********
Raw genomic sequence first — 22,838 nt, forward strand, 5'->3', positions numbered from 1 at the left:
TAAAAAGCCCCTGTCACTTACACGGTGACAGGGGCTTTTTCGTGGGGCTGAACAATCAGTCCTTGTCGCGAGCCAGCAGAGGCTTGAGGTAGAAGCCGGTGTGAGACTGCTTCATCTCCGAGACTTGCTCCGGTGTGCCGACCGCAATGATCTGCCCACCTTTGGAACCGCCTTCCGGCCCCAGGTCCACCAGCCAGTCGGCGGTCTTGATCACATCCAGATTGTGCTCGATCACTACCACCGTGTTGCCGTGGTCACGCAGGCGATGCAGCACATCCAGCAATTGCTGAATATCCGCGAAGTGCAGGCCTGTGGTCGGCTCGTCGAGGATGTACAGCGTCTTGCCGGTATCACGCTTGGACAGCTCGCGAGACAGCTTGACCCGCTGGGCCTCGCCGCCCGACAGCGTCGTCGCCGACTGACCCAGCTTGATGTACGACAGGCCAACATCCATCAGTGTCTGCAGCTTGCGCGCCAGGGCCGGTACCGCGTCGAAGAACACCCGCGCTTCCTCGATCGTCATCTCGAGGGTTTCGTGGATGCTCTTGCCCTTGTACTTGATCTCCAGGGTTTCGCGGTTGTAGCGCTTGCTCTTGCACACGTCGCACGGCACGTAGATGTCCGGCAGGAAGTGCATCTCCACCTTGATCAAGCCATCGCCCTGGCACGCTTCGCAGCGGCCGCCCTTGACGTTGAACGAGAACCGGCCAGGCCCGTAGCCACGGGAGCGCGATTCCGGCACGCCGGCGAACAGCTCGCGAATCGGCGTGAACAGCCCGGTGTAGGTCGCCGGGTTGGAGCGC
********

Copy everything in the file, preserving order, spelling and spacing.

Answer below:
Raw genomic sequence first — 22,838 nt, forward strand, 5'->3', positions numbered from 1 at the left:
TAAAAAGCCCCTGTCACTTACACGGTGACAGGGGCTTTTTCGTGGGGCTGAACAATCAGTCCTTGTCGCGAGCCAGCAGAGGCTTGAGGTAGAAGCCGGTGTGAGACTGCTTCATCTCCGAGACTTGCTCCGGTGTGCCGACCGCAATGATCTGCCCACCTTTGGAACCGCCTTCCGGCCCCAGGTCCACCAGCCAGTCGGCGGTCTTGATCACATCCAGATTGTGCTCGATCACTACCACCGTGTTGCCGTGGTCACGCAGGCGATGCAGCACATCCAGCAATTGCTGAATATCCGCGAAGTGCAGGCCTGTGGTCGGCTCGTCGAGGATGTACAGCGTCTTGCCGGTATCACGCTTGGACAGCTCGCGAGACAGCTTGACCCGCTGGGCCTCGCCGCCCGACAGCGTCGTCGCCGACTGACCCAGCTTGATGTACGACAGGCCAACATCCATCAGTGTCTGCAGCTTGCGCGCCAGGGCCGGTACCGCGTCGAAGAACACCCGCGCTTCCTCGATCGTCATCTCGAGGGTTTCGTGGATGCTCTTGCCCTTGTACTTGATCTCCAGGGTTTCGCGGTTGTAGCGCTTGCTCTTGCACACGTCGCACGGCACGTAGATGTCCGGCAGGAAGTGCATCTCCACCTTGATCAAGCCATCGCCCTGGCACGCTTCGCAGCGGCCGCCCTTGACGTTGAACGAGAACCGGCCAGGCCCGTAGCCACGGGAGCGCGATTCCGGCACGCCGGCGAACAGCTCGCGAATCGGCGTGAACAGCCCGGTGTAGGTCGCCGGGTTGGAGCGC